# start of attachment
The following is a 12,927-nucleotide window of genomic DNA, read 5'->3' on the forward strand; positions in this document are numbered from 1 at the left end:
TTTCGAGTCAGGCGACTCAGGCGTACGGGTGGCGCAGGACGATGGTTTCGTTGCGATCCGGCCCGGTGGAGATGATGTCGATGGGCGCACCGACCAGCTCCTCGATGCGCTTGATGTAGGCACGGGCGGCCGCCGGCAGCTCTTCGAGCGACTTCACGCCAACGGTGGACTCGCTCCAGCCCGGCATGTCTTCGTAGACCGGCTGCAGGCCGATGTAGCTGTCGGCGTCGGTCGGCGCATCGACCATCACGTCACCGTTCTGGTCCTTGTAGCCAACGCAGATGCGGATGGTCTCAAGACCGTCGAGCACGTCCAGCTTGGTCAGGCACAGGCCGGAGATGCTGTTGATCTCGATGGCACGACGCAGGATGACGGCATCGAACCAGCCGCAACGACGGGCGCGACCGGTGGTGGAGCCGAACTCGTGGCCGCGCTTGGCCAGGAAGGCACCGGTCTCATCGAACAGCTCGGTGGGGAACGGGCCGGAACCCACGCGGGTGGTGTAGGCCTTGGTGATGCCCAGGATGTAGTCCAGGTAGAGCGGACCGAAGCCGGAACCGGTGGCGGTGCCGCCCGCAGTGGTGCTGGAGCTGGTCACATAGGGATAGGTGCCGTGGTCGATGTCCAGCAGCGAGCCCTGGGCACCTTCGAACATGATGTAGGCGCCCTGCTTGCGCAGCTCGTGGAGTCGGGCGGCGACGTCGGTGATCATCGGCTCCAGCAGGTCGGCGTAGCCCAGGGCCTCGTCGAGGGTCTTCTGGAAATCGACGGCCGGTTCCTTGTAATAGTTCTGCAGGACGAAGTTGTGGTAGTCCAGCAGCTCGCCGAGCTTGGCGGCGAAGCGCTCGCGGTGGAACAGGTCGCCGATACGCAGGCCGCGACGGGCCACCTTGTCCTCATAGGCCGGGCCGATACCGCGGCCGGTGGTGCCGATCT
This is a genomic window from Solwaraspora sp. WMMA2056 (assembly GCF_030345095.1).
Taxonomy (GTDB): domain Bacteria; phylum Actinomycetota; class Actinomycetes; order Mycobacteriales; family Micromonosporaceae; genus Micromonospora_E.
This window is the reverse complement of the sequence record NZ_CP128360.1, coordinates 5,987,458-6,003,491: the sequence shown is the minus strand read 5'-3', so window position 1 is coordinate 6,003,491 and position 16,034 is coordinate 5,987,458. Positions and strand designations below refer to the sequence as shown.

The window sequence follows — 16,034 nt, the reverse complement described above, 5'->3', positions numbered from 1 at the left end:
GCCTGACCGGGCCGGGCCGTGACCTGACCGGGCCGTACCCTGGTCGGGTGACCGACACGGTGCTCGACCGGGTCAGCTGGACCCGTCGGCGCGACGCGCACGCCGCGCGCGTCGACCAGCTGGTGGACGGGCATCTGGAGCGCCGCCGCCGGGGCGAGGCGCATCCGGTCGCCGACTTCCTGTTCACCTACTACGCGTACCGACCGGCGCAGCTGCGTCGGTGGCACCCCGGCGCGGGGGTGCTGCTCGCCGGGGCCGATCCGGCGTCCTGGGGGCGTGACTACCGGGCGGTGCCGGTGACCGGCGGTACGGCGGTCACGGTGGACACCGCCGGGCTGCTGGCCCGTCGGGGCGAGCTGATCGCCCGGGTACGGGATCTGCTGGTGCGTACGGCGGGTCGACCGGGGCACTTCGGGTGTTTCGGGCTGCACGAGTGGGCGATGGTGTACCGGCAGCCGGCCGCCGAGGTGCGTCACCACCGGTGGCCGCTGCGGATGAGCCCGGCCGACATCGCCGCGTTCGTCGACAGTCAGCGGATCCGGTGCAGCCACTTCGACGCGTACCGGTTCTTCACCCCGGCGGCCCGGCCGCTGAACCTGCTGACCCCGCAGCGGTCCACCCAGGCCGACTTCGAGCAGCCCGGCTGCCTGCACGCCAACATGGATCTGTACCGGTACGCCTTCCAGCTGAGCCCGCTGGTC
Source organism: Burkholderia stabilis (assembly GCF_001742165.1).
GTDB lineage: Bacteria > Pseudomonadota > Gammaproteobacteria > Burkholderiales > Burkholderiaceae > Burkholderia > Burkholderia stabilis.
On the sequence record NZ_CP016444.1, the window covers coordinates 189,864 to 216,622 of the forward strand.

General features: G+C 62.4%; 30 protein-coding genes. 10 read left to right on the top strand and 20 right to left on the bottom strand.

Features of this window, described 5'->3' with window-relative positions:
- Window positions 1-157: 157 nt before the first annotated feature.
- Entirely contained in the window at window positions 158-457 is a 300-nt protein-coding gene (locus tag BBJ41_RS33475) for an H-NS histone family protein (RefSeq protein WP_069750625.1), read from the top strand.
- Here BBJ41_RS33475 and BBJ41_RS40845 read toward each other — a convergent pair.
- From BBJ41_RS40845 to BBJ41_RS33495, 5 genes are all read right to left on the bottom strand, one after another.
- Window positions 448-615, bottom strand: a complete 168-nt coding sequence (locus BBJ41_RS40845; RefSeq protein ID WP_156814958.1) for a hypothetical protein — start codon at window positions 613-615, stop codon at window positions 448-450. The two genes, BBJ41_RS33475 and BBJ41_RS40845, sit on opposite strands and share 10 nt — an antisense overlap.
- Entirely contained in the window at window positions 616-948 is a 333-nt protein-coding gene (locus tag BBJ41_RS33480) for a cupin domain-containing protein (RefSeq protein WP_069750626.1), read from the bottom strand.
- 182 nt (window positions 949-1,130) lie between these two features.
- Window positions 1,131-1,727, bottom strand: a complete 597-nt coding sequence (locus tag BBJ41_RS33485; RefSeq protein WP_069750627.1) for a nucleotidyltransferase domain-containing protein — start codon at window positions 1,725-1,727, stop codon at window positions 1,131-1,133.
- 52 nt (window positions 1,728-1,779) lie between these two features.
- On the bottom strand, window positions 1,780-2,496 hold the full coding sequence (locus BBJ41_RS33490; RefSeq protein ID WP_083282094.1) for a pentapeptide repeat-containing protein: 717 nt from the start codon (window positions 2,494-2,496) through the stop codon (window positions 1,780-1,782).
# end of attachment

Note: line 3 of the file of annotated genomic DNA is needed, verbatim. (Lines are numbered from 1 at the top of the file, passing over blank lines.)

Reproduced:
This is a genomic window from Solwaraspora sp. WMMA2056 (assembly GCF_030345095.1).